Azulik is the perfect spot for eco-minded honeymooners. Azulik does many weddings performed by Mayan holy men, and the ceremonies are absolutely unique. They are comfortable doing same sex, and pagan weddings as well. With no power you had evenings bathed in candle light, and two swing beds made for cuddling. In keeping with the green theme, you can rent a bike and easily cycle the four kilometers into Tulum for dinner or shopping. Six restaurants and some stores make up the Boca Paila cluster where Azulik is located. The small hub of stores, hotels and restaurants gives you a sense of authentic Mexico and community, but is not enough to disturb the tranquil feeling of being alone in your eco-hut.

The downside of no power is that you had to set up your candles in advance of going for dinner otherwise you returned to pioneer-like blackness. It is a way to get in touch with your circadian rhythm (we were in bed by 9 pm and up with the sun). We found the candle light too dim to read by, and would strongly recommend packing flashlights or head lamps for walking. The nights are cool by the beach, and with the wind blowing easily through the thatched huts, we were never too hot, but were often too cool. The wind made it the only place to be cold in Mexico in April.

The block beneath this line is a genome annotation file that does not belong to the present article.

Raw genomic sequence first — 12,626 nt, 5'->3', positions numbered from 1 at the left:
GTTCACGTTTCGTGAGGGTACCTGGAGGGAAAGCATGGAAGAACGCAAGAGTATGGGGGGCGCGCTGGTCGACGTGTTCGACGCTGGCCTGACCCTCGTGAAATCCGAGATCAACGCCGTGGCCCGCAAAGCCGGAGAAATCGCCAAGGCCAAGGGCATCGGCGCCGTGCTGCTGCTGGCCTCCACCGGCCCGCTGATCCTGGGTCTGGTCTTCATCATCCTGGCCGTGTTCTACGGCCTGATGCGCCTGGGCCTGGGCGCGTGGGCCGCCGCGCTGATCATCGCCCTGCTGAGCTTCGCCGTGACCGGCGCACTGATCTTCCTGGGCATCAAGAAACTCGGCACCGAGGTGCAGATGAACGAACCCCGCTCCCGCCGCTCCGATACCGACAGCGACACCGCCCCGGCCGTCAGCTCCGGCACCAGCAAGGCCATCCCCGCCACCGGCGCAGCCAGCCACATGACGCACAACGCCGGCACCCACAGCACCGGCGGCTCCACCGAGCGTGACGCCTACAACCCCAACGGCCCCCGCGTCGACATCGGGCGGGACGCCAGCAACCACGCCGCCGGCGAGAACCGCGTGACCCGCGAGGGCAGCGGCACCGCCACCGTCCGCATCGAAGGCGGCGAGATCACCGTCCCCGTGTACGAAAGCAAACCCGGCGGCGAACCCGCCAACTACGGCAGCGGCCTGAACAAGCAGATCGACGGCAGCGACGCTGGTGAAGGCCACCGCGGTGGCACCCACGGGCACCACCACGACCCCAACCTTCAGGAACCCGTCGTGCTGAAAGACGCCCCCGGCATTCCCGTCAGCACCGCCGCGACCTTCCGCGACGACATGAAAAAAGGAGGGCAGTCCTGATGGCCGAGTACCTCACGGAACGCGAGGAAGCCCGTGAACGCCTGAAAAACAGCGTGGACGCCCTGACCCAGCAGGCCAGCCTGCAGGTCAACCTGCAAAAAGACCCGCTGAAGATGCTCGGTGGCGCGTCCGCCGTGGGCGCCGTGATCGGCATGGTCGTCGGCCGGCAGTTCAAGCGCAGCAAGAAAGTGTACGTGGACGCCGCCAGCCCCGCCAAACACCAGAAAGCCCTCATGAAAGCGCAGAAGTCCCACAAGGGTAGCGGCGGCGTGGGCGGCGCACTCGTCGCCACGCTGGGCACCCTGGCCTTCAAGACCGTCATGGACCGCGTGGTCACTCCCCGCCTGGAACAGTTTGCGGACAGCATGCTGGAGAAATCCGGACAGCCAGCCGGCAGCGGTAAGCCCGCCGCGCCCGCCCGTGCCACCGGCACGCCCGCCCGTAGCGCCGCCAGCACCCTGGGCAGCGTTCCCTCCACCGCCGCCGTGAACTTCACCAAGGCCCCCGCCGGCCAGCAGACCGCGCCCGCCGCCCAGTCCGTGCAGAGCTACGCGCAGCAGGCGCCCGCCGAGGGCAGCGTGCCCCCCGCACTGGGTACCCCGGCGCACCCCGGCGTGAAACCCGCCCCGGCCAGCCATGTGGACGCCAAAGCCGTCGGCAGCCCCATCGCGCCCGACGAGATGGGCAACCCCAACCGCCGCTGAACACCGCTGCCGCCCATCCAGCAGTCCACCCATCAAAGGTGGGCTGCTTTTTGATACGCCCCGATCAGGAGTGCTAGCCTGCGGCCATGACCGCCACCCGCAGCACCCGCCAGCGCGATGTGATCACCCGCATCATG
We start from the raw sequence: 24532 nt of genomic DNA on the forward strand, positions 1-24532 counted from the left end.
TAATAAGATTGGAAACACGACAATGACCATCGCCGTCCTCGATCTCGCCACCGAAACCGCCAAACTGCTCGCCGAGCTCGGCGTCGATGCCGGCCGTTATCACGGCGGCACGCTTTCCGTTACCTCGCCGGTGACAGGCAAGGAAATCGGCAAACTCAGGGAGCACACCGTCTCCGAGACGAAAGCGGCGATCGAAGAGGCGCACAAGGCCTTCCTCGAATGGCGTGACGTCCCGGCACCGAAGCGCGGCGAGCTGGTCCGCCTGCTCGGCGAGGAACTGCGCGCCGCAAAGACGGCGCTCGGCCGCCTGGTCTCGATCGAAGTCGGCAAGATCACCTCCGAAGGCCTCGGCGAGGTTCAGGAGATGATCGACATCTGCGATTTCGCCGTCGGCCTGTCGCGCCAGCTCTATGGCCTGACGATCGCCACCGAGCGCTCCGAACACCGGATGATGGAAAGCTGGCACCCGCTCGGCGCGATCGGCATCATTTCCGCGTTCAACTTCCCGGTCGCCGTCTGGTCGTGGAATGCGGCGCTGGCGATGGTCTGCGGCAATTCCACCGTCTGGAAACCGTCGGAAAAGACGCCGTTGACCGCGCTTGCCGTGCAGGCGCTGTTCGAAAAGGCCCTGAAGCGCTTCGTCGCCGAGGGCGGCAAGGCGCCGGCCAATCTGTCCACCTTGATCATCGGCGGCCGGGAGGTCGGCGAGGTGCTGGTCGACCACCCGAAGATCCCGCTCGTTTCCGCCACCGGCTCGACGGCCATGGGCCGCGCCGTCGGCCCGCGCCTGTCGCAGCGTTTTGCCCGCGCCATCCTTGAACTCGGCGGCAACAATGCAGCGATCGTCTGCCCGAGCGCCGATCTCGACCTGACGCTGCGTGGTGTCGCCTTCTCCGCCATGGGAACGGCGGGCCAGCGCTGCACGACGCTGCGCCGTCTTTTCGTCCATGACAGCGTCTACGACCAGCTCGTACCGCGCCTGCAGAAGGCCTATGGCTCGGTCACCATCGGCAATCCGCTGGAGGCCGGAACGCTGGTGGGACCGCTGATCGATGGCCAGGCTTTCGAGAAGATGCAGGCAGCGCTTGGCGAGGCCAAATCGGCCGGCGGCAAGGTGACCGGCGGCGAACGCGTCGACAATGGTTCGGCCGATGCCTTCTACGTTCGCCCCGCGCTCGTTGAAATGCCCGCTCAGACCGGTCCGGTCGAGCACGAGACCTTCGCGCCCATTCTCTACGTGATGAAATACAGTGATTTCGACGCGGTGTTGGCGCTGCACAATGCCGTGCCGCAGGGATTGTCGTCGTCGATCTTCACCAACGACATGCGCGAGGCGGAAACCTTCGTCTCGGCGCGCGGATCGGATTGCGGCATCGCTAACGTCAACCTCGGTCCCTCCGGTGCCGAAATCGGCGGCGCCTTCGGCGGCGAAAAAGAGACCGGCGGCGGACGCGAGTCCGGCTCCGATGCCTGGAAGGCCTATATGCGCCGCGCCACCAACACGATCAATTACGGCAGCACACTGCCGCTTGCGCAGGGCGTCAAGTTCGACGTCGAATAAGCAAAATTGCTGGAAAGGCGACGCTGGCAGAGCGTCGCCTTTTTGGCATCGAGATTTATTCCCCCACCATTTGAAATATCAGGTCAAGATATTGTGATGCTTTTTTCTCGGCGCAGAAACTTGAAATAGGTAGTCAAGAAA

One of the most notable things about Azulik is their Mayan Spa. A large spa, with massage villas scattered throughout the jungle and in elevated spaces overlooking the beach, the Mayan Spa was the most unique spa we’ve ever seen. They had both a Shaman and holistic healer on staff. They only use organic products, and many of the treatments are done with natural plants picked from the spa garden just before treatments. They are specially known for their traditional Mayan Temascal. A Temascal is a native sweat lodge that has been used for both healing and ritual purposes in Mexico for thousands of years.

Apparently Temascals are all different depending on the Shaman performing the ceremony. Azulik’s Temascal was so popular that groups of people came from all over to participate in the three hour ritualized cleanse. For the experience, imagine a clay hut that can fit up to 10 people inside with a fire pit in the middle. The shape of the clay structure and its meaning is to symbolize the womb and the re-birth after the Temascal experience. The Shaman does a smudging with copal bark (the sacred tree), for an initial cleanse. Throughout the Temascal, he used different herbs in conjunction with red-hot stones, misting, chanting and singing to cleanse the body and spirit. The Temascal goes through several “rounds” and at the end of each round, you can choose to stay or leave. During the pause between rounds, more rocks are added to the pile, increasing the heat of the Temascal. It was an interesting three hours, and really added to the uniqueness of the eco holiday.

Besides taking in spa services, or lounging on the Azulik beach (although it really is spectacular) you have a plenary of options if you feel the need to escape. You can do so easily (and safely) on your own or with one of the guided tours. You can cycle to the Tulum ruins (the locals suggest getting there before 10 am before the tour buses roll in), arrange snorkeling or dive trips, or do one of the organized tours to the big adventure parks. These include ziplining, four wheeling, cave diving, and paintball courses and were the Disney-like theme park adventures one would expect being this close to Cancun.